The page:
Learning to embrace her natural curls has been a long journey for Lulu Cordero. The young Dominicana has had her fair share of experiences revolving around her hair. As a young girl, she found that styling her own curls was time consuming. Lulu's mother figured a relaxer was an ideal option that would make getting ready in the morning easier and quicker. In the Dominican Republic, getting a relaxer is common practice to help make hair "more manageable" and can even sometimes be a rite of passage for girls as young as 9 years old. "You're committing to having your roots stretched every month, depending on how quickly your hair grows," Lulu told POPSUGAR. But after years of getting relaxers, Lulu wanted a cleaner, greener lifestyle, and so she took the plunge and waved goodbye to relaxers forever.
The process of getting her curls back was difficult. After experiencing burns and scarring on her hairline from the relaxers' tough chemicals, Lulu was left with a form of alopecia. It didn't help that she also received negative comments from others telling her to fix her pajón, claiming she would never get a job with how her hair looked naturally. But she remembered her mother's encouraging words like "tu eres una negra bella" and "tienes que ser orgullosa."
Curly-haired women can agree that trying a ton of products is the norm. Every curl is different, and finding products that work for your specific curl type takes plenty of trial and error and money. Lulu became frustrated when she wasn't able to find a product that would promote her hair growth and keep her curls hydrated. "I tried everything out there, and nothing worked," she said. "To solve my own problem, I just started making my own stuff in my kitchen."
Growing up hearing about local, natural ingredients in her hometown of Villa Mella inspired Lulu to create her own curly cocktail. One ingredient her mother always spoke to her about was coffee. Lulu, a pre-med and bio major at the time, did her research on the potential benefits of caffeine on hair, and she knew she needed to incorporate the ingredient in her own concoction.
After experimenting in her kitchen, she created an effective treatment for her scalp and curls and finally began to see growth around her hairline. "After two weeks, I saw my baby hairs growing back. My curls were so soft, so juicy, like I could really detangle my hair. I knew this was special," she said. The unique mix was the Forbidden Oil, the first product from her Bomba Curls line, which has a healthy blend of oils from coffee and black cumin seeds, castor, and rosemary extract.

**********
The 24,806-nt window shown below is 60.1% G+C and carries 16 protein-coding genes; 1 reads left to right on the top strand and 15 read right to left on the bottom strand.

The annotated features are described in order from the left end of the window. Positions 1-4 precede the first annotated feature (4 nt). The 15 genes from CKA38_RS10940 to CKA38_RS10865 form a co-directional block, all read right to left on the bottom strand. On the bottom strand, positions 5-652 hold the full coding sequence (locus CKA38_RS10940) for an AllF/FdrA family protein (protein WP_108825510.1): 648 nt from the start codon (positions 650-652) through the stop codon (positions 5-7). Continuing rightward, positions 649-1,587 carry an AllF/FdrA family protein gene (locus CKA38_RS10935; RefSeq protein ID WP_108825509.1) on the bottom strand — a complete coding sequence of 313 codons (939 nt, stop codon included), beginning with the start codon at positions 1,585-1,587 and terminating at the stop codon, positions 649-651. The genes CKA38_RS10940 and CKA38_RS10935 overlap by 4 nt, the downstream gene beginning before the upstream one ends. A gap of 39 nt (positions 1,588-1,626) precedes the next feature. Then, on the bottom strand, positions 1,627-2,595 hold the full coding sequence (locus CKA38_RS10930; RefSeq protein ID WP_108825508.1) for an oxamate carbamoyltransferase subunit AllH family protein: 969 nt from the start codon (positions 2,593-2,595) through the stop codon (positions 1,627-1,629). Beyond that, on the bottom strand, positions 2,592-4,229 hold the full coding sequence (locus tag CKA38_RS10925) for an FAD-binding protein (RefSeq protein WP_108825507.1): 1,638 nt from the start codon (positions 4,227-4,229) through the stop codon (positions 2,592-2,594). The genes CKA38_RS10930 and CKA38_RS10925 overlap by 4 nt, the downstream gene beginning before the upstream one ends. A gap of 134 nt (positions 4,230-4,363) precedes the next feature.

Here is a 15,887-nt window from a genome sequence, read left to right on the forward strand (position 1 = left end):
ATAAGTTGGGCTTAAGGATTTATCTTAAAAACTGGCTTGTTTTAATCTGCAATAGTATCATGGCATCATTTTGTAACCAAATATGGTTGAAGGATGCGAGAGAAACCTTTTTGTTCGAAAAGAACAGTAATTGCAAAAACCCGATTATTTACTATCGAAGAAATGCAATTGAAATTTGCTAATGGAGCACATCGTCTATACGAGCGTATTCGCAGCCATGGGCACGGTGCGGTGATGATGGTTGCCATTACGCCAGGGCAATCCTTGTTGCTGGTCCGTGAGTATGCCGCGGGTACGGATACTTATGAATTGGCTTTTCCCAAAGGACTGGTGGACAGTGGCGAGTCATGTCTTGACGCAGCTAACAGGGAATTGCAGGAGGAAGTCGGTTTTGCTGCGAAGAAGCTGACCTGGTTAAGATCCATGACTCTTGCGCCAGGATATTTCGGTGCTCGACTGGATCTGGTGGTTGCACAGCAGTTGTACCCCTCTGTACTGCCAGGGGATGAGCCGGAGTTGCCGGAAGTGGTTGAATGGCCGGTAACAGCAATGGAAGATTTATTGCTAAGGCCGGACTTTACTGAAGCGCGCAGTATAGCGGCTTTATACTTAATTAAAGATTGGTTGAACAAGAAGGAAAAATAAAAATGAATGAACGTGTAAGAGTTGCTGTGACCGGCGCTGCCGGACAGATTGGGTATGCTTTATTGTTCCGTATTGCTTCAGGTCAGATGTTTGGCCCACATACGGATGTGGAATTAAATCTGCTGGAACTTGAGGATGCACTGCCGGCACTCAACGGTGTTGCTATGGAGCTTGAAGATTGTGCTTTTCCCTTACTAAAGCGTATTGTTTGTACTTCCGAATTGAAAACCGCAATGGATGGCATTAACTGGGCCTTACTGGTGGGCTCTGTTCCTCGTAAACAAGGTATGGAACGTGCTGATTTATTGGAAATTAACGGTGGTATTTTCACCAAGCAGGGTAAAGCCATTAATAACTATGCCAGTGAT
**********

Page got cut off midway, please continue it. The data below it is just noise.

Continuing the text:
Fast forward to today, Lulu now has a second product in her line, a deep-conditioning hair mask infused with cinnamon and pistachio oil — more ingredients used throughout the Dominican community. Due to high demand, the mask ended up selling out and was recently featured in Vogue. "I know the Afro Latina girl is not often the leading lady in the telenovela," Lulu said. "That's why it's important to try to get people to see us and be interested in our stories."
For girls and women who are transitioning from relaxers to their natural hair, Lulu advises them to embark on their journey for themselves and not anyone else. "It's hard, but if you're super connected within your soul, and know why you're doing it, at the end of it all, you're going to be free and liberated," she said. "Do it for yourself, not because it's a trend. Do it for you." Lulu said she hopes Bomba Curls can bring others that confidence they need to stay the course. "We want to empower and make people feel beautiful in their own skin."
Although she didn't give away too many details about what's next for her brand, Lulu mentioned she is working on formulating stylers. However, if she happens to go through a creative block, she knows exactly where she needs to turn to for inspiration: her culture. "My roots inspire my style of formulation, they influence the ingredients that I use, and the style and feel of the brand," she said. "We're colorful. We're Caribeños. And our big curly hair reflects that, too."